Saturday, December 30, 2006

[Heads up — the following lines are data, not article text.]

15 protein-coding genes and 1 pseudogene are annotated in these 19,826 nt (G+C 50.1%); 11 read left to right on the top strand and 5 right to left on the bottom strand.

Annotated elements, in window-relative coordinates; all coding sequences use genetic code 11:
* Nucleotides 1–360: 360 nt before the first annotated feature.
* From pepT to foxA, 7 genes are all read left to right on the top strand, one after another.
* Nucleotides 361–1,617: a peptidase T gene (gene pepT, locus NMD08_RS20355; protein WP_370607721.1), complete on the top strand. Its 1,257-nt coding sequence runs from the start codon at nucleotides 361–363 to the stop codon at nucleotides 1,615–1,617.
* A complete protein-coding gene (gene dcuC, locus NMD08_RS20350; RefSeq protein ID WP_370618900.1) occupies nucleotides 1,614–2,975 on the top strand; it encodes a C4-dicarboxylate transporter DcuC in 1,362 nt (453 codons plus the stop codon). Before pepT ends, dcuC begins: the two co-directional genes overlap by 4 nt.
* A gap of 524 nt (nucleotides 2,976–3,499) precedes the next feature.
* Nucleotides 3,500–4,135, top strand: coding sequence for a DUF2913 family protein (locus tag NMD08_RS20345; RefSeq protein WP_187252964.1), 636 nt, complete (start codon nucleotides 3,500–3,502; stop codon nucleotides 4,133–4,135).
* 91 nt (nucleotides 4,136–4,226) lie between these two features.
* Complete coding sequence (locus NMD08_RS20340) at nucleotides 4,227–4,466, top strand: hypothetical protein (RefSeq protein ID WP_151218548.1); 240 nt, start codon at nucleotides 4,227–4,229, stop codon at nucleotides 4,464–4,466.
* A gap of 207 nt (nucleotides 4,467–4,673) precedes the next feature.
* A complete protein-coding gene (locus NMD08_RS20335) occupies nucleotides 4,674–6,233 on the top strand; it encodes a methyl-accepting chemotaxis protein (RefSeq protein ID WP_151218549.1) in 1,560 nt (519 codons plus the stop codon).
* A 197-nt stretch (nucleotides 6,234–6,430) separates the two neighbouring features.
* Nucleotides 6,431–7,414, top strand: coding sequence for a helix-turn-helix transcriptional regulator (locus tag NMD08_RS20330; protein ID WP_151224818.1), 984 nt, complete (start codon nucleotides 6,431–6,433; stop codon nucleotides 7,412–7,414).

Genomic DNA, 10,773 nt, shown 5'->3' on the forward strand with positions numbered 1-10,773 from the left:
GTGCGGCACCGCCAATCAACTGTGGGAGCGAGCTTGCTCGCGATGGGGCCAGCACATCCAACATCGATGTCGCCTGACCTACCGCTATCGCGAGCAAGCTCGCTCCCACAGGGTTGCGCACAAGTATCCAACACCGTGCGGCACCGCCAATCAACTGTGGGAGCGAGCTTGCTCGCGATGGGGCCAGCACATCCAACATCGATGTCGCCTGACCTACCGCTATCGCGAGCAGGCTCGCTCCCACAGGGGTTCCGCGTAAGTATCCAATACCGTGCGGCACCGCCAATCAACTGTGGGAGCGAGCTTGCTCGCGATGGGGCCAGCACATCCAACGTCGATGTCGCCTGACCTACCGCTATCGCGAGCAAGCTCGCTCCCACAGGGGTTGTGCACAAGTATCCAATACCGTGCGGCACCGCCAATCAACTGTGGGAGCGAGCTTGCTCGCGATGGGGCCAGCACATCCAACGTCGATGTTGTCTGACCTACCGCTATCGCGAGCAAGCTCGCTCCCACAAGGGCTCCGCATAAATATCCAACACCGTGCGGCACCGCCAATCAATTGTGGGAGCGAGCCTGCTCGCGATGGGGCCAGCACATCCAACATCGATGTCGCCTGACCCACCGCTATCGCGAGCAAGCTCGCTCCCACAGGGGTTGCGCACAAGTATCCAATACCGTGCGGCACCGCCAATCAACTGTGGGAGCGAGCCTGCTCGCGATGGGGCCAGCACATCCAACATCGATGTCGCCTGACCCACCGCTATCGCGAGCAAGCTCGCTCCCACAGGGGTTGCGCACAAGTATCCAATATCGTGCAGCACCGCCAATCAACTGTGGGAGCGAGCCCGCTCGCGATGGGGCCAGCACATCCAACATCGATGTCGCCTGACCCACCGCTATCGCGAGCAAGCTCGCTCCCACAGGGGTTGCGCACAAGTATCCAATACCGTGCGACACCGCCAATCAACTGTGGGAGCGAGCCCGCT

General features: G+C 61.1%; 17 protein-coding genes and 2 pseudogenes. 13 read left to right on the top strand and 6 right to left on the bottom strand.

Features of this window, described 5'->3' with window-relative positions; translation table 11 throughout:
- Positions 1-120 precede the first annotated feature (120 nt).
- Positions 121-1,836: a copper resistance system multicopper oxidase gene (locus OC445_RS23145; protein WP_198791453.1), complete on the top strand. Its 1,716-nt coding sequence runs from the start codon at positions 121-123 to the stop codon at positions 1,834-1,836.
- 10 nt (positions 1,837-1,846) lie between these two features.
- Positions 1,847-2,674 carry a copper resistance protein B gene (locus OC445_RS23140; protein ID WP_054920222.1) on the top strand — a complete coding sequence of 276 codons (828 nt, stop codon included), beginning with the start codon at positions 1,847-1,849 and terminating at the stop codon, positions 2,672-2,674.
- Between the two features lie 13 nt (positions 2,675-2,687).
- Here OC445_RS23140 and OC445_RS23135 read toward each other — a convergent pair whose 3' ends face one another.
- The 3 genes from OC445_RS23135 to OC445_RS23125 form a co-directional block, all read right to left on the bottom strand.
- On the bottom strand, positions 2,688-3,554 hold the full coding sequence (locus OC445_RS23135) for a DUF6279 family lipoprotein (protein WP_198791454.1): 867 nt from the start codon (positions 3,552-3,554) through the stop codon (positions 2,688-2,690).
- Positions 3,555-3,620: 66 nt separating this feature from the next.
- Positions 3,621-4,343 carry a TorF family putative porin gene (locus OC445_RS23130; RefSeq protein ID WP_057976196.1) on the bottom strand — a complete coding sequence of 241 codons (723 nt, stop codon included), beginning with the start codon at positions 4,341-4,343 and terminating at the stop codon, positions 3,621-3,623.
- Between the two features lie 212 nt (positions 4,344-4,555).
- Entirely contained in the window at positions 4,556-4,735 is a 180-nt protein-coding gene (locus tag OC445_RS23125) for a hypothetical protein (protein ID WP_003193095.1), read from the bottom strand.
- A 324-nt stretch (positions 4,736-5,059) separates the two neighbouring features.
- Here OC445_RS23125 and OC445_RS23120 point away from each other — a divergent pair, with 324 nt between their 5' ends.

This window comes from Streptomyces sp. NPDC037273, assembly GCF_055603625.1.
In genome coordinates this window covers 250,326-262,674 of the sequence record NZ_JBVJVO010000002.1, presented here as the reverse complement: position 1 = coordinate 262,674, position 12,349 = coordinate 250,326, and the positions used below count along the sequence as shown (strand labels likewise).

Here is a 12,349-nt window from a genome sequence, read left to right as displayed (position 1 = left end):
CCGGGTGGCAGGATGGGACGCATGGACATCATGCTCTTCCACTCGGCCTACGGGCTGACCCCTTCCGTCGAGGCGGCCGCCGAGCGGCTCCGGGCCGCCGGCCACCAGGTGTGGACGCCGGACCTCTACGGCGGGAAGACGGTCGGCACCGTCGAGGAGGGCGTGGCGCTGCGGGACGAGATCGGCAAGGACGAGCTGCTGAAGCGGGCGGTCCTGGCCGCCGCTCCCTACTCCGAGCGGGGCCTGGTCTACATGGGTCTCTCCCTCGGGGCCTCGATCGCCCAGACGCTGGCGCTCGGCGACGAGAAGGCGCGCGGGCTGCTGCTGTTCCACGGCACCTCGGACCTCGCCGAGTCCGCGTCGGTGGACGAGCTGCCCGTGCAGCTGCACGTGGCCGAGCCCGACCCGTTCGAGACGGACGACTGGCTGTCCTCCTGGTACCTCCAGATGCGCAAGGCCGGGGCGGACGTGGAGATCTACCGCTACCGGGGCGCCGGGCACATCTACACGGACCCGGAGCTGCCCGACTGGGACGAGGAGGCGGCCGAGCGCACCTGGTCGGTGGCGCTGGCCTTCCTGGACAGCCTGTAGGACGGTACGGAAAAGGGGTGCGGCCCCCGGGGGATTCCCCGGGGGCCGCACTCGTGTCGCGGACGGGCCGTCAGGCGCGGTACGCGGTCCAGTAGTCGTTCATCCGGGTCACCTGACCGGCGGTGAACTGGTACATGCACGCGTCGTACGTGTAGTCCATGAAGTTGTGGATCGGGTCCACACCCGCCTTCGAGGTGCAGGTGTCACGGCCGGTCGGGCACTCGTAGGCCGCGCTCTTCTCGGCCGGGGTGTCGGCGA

I am so glad that I decided fifteen days ago to begin another push towards physical rehabilitation. I would hate to be starting once again with resolve centered around a new year because, if I do that, I would have to think about last year's resolve. I am literally focused on a day at a time and I've made it to day 15 having walk/jogged 11 out of those 15 days and if I make myself push off this morning it will be 12 out of those 15 days. My eye is on the weather and with rain in the forecast for tomorrow and the next day, I may try to do my route today. Not going to worry though if I don't because today will be the third day in a row of walk/ jogging 2 and a half miles and I'm dragging a bit. Besides the fact that I've been able to maintain a regular walk/jogging routine for two weeks, I am encouraged that I've picked up the pace. I've shaved three minutes off of the first mile, two off the second one and one minute off the last half mile. At one level it's probably a mistake to pay so much attention to distance and speed. It's not like I'm running a race or rather walking a race which is what my speed is like. I've never run a race since junior high school which is when I started smoking. Almost immediately after starting to smoke I had chronic problems, not only with a reduction in breathing capacity but also with sinus headaches and chronic bronchitis. Instead of realizing that meant I couldn't smoke, I dropped off the junior high school track team. It wasn't even like it was easy for me to smoke. I had to sneak around and until I was through high school I couldn't smoke around my parents. By the time I was 18, I wanted to stop smoking but by then was totally hooked. It took another 25 years before I was able to stop although I rarely smoked when pregnant and nursing. Almost immediately after I stopped smoking I stopped having sinus headaches, bronchitis and breathing issues. Within a few years of stopping smoking I was able to jog and eventually run again. I only had about a year of being able to run before my melanoma dx but the muscle memory from running 5 to 6 miles most mornings had been sufficient for me to pretty quickly get back to jogging a couple of miles and walking the rest once the drain came out after my groin LND. It's been a struggle since then. No whine just the facts. Given my prognosis going in, with the pathologist favoring the lesion as metastatic, and the good news being that it ended up likely to be a deep primary with the only spread being to the sentinel node, I have been lucky as all get out. However, it has been hard for me to give up something that made me feel so good. Running gave me an endorphin rush that made the whole day brighter. I listened to music more. I danced around my house. I was optimistic about the rest of my life. That's what I've been struggling to regain since my groin LND. The reason I think endorphins are the issue is because when I get well enough to push again, I start to get some of that back. However, in order to get that elevated mood from endorphins, I have to push a little bit past my outer limits and the trick is to do that without having a set back which lands me back to limping around the block. Perhaps an even bigger problem than limping around the block is how I end up with new and different symptoms and that starts me back to worrying about some kind of recurrence. I'm pretty much over that at this point. Unless I end up in an ER situation, I'm not pushing anymore for answers no matter what happens. I'm going to assume any set backs are just that, set backs, not recurrences. In a few weeks I get the blood work repeated at my rheumatologist's office (vit D and CRP). I have a full body PET/CT scan that my medical ONC set up for me in early March. I see my DERM in early March. I see the Rheumatologist in early March. I see the NP at my surgical ONCs in late March. I see the pain doc in April. I see the medical ONC in June. Those are all routine follow up types of appointments, blood work and scans. I guess my point is that if I have new and changing issues as I have in the past, I can assume they relate to my continuing rehab efforts and know that if I'm wrong there are a lot of smart people approaching it from a lot of different angles who will carry out additional diagnostics if something is funky. Perhaps my new year's resolve is going to revolve around letting go. Letting go is not the same as giving up. I am not giving up anything, not a single thing that matters to me. I am letting go of my efforts to figure out things I'll never figure out. February 3, 2007 will mark 2 years since my melanoma lesion, which was at least 6.9 mm deep, was removed with a shave biopsy. The subsequent WLE removed another 2.8 mm of residual dermal melanoma and I had one node which was positive for microscopic amounts of metastatic melanoma. I am trying very hard to believe that I am done with melanoma for good. Perhaps if I tell myself that I am done with it enough times, I will believe it.